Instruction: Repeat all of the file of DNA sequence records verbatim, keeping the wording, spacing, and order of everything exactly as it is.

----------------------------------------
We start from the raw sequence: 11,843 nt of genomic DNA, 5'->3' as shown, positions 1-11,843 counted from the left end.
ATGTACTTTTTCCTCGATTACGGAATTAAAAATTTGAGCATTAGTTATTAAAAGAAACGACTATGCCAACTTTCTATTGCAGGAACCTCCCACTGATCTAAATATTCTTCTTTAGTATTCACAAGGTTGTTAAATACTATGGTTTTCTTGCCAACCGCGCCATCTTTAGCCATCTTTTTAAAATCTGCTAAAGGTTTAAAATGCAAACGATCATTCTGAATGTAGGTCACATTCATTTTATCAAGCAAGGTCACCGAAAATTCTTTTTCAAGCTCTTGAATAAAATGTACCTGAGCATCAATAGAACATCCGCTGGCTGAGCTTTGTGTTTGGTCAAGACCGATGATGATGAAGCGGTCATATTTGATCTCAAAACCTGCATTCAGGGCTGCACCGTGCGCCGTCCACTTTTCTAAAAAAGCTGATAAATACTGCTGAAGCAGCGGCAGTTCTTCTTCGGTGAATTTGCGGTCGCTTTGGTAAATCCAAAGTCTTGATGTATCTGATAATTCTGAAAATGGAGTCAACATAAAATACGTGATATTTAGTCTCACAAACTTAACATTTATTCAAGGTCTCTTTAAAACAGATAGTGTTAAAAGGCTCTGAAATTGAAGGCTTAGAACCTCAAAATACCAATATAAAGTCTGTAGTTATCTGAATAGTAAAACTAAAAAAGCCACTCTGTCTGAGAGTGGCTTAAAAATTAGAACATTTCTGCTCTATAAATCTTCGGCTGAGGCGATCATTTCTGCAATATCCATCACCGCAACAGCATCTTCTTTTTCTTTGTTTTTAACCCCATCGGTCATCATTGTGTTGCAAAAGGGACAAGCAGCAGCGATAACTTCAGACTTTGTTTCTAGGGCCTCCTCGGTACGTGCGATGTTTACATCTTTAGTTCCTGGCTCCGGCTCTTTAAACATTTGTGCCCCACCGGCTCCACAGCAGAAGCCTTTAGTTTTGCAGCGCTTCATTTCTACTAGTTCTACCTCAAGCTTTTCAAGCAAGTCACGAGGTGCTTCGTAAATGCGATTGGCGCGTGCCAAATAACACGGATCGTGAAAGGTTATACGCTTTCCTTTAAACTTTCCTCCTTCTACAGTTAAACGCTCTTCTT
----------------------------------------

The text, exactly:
We start from the raw sequence: 11,843 nt of genomic DNA, 5'->3' as shown, positions 1-11,843 counted from the left end.
ATGTACTTTTTCCTCGATTACGGAATTAAAAATTTGAGCATTAGTTATTAAAAGAAACGACTATGCCAACTTTCTATTGCAGGAACCTCCCACTGATCTAAATATTCTTCTTTAGTATTCACAAGGTTGTTAAATACTATGGTTTTCTTGCCAACCGCGCCATCTTTAGCCATCTTTTTAAAATCTGCTAAAGGTTTAAAATGCAAACGATCATTCTGAATGTAGGTCACATTCATTTTATCAAGCAAGGTCACCGAAAATTCTTTTTCAAGCTCTTGAATAAAATGTACCTGAGCATCAATAGAACATCCGCTGGCTGAGCTTTGTGTTTGGTCAAGACCGATGATGATGAAGCGGTCATATTTGATCTCAAAACCTGCATTCAGGGCTGCACCGTGCGCCGTCCACTTTTCTAAAAAAGCTGATAAATACTGCTGAAGCAGCGGCAGTTCTTCTTCGGTGAATTTGCGGTCGCTTTGGTAAATCCAAAGTCTTGATGTATCTGATAATTCTGAAAATGGAGTCAACATAAAATACGTGATATTTAGTCTCACAAACTTAACATTTATTCAAGGTCTCTTTAAAACAGATAGTGTTAAAAGGCTCTGAAATTGAAGGCTTAGAACCTCAAAATACCAATATAAAGTCTGTAGTTATCTGAATAGTAAAACTAAAAAAGCCACTCTGTCTGAGAGTGGCTTAAAAATTAGAACATTTCTGCTCTATAAATCTTCGGCTGAGGCGATCATTTCTGCAATATCCATCACCGCAACAGCATCTTCTTTTTCTTTGTTTTTAACCCCATCGGTCATCATTGTGTTGCAAAAGGGACAAGCAGCAGCGATAACTTCAGACTTTGTTTCTAGGGCCTCCTCGGTACGTGCGATGTTTACATCTTTAGTTCCTGGCTCCGGCTCTTTAAACATTTGTGCCCCACCGGCTCCACAGCAGAAGCCTTTAGTTTTGCAGCGCTTCATTTCTACTAGTTCTACCTCAAGCTTTTCAAGCAAGTCACGAGGTGCTTCGTAAATGCGATTGGCGCGTGCCAAATAACACGGATCGTGAAAGGTTATACGCTTTCCTTTAAACTTTCCTCCTTCTACAGTTAAACGCTCTTCTT